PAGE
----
From the folks over at ARIN (American Registry for Internet Numbers):
“Effective today, because exhaustion of the ARIN IPv4 free pool has occurred for the first time, there is no longer a restriction on how often organizations may request transfers to specified recipients.
In the future, any IPv4 address space that ARIN receives from IANA, or recovers from revocations or returns from organizations, will be used to satisfy approved requests on the Waiting List for Unmet Requests. If we are able to fully satisfy all of the requests on the waiting list, any remaining IPv4 addresses would be placed into the ARIN free pool of IPv4 addresses to satisfy future requests.”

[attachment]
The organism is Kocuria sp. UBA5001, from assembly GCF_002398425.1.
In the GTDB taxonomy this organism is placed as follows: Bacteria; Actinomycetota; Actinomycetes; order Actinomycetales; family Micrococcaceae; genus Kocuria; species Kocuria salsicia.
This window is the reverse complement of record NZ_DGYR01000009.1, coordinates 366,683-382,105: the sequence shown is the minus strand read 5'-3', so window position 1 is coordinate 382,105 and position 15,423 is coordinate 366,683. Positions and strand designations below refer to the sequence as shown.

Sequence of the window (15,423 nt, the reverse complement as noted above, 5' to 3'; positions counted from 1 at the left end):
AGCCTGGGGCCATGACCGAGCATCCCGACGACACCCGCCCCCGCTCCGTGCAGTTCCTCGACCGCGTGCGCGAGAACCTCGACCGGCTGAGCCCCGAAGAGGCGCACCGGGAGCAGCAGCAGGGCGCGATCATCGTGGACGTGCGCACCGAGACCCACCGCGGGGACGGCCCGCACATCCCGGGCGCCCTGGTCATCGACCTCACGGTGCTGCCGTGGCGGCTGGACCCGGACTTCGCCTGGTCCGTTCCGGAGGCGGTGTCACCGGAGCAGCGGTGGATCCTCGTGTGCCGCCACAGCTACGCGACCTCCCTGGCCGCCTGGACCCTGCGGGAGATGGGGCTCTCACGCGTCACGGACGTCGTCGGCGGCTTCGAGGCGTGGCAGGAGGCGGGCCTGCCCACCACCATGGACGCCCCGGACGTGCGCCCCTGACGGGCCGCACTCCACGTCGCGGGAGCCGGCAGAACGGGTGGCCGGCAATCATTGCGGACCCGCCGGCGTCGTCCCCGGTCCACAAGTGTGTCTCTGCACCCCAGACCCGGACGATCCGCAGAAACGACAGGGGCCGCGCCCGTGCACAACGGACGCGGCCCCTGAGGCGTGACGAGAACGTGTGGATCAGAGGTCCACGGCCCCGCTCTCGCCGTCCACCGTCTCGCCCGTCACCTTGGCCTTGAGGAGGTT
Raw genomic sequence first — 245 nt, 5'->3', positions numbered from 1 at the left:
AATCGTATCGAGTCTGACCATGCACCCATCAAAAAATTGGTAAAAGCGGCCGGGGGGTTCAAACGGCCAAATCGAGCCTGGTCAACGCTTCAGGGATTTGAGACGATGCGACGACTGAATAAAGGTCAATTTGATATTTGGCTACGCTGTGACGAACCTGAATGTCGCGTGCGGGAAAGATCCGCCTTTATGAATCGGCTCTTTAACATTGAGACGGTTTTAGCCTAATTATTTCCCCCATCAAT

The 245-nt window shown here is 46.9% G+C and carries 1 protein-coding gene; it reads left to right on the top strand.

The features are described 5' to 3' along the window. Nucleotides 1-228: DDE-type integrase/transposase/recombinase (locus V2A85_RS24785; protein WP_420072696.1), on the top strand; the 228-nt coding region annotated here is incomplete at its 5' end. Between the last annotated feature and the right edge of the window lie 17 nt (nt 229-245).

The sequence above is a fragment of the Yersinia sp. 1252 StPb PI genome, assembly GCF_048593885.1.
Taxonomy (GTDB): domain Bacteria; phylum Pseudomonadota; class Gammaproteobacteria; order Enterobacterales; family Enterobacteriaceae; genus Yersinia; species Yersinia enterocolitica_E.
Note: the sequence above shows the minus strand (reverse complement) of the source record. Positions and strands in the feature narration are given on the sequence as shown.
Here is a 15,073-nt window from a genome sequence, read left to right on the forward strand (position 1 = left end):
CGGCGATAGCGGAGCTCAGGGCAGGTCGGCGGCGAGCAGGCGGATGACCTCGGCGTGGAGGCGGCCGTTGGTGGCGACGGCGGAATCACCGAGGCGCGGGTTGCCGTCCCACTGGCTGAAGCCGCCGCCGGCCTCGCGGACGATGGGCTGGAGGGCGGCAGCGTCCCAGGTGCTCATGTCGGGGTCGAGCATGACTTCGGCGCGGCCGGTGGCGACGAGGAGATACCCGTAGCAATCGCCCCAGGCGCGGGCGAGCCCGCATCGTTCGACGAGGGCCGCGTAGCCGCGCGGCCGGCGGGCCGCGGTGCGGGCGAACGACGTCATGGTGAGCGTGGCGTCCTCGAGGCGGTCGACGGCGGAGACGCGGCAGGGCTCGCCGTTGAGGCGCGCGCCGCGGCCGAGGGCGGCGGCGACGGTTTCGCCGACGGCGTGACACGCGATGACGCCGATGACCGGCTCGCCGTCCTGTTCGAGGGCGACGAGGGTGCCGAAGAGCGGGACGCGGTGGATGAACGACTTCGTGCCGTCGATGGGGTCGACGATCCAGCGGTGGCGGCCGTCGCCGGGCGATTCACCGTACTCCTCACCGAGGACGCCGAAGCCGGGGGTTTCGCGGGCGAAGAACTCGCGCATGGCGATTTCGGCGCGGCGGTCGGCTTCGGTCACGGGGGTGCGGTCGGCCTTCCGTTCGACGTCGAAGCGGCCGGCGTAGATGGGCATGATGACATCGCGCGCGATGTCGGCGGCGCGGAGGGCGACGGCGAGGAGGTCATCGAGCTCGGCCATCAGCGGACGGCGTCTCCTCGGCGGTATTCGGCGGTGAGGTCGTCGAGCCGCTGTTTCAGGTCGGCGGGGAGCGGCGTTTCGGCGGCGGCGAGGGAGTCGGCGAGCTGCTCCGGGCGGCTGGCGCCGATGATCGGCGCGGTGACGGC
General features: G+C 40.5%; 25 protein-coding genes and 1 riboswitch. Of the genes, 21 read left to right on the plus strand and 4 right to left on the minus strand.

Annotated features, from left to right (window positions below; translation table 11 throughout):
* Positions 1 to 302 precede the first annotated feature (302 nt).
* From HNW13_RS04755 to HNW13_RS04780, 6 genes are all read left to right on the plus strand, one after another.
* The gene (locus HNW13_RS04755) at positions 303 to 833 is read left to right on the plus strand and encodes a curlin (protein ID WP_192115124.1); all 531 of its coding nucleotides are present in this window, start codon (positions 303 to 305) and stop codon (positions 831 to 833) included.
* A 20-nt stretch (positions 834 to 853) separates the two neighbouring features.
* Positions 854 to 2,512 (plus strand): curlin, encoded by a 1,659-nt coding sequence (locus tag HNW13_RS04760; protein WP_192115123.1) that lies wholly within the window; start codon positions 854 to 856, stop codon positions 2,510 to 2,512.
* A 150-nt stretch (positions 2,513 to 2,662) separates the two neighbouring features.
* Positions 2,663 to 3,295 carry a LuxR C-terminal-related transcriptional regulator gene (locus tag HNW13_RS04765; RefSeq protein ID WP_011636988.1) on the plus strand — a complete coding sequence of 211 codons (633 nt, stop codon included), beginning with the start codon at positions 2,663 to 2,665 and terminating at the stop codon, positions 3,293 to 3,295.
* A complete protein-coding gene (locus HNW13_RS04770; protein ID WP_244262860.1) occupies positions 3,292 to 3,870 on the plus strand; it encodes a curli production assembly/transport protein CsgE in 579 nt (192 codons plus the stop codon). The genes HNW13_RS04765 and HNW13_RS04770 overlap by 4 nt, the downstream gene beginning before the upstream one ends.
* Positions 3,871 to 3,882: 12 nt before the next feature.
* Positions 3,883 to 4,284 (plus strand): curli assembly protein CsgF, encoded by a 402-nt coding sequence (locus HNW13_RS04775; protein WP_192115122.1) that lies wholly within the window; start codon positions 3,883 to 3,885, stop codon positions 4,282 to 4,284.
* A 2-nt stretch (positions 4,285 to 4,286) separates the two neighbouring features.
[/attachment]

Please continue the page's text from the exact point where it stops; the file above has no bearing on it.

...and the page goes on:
Onward and upward to IPv6! It’s worth noting that under IPv4 structure an estimate 2^32 IP addresses were viable, or about 4,294,967,296 sets of 4 octets. A little less than 4 billion IP addresses were actually available to be used, but damn, that’s still a lot of addressing.This page was last updated on September 24, 2015.